by Andrea Teti , Vivienne Matthies-Boon , Gennaro Gervasio | published June 10, 2014

Over three days in late May, ‘Abd al-Fattah al-Sisi, the retired field marshal and former head of military intelligence, was elected president of Egypt with 96 percent of the vote. This tally was far higher than the 51.34 percent recorded in 2012 by the man Sisi helped to depose, Muhammad Mursi, and higher than the 88.6 percent racked up by Husni Mubarak in the rigged contest of 2005. Since the only other candidate, Hamdin Sabbahi, scarcely disagreed with Sisi on matters of policy during the campaign, a Sisi victory was a foregone conclusion, even if the margin was not.

The Turkish Elections of 1983

by Feroz Ahmad
published in MER122

The elections of November 1983 are unique in the history of modern Turkey. They took place after three years of military rule, during which the entire political structure was completely altered. The alleged aim of this restructuring was to prevent a return to the situation which prevailed before September 12, 1980, the day the Turkish armed forces seized power. The military regime crushed the terrorist movements and closed down all the political parties, and simultaneously produced a new quasi-presidential constitution as well as new political parties and electoral laws. The government disqualified all prominent former politicians from political activity and permitted only new politicians to begin to form new parties on April 25, 1983. The National Security Council (NSC) -- led by Gen.

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Local Elections Set Turkey's Political Configuration

by Feroz Ahmad
published in MER124

The local elections held last March 25 decided the political future of Turkey -- barring any further military intervention -- until 1988, when the next general election is scheduled. This is why these elections were more important than the general election of November 6, 1983. This time all the political forces in Turkey were able to participate: SODEP (the social democratic party), the True Path and the Welfare Party were able to test their strength against the three parties represented in Parliament, namely, Motherland, Populist and Nationalist Democracy.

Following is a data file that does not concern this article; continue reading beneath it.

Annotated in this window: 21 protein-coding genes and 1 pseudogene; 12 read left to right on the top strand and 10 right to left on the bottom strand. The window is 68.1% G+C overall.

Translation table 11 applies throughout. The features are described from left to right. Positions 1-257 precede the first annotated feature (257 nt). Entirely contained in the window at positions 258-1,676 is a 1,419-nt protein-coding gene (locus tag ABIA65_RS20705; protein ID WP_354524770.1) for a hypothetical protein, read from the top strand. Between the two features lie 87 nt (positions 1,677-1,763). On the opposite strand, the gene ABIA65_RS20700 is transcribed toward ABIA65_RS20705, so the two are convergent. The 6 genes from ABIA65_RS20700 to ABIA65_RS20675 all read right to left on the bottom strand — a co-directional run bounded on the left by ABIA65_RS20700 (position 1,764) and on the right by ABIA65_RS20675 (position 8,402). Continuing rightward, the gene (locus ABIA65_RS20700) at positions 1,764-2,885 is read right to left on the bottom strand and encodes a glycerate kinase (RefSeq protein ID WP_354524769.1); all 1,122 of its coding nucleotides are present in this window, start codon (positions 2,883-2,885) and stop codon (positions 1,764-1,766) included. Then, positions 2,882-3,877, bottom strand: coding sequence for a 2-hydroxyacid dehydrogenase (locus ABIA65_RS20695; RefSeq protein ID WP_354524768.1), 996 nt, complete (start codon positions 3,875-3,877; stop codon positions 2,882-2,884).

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An "Electoral Uprising" in Iran

by Kevan Harris | published July 19, 2013

“Last night I sat in traffic with my wife and daughters for three hours,” a Tehran office manager recounted, “and the car did not move one meter.” The day before, Iranians had chosen Hassan Rouhani as the Islamic Republic’s seventh president. “All the cars honked their horns, and people danced and celebrated next to us in the streets.” The last time the manager had beheld such a scene was in June of 2009. “Four years ago I was also in my car with my wife and daughters, and traffic did not move, and cars were honking. But that time security men on motorbikes rode through the street smashing windows with their batons.” The contentious events of 2009 not only ensured four more years for Mahmoud Ahmadinejad in the president’s office but were also heralded as signaling the death of reformist politics in Iran. Yet as another presidential election approached, the three-decade political improvisation called the Islamic Republic once again went off script.

Interview with Mohamed Sid-Ahmed

by Joe Stork
published in MER147

Mohamed Sid-Ahmed is a Contributing Editor of this magazine and Managing Editor of Al-Ahali, the weekly of Egypt’s left opposition party, Tagammu‘. Joe Stork spoke with him in Washington in early May.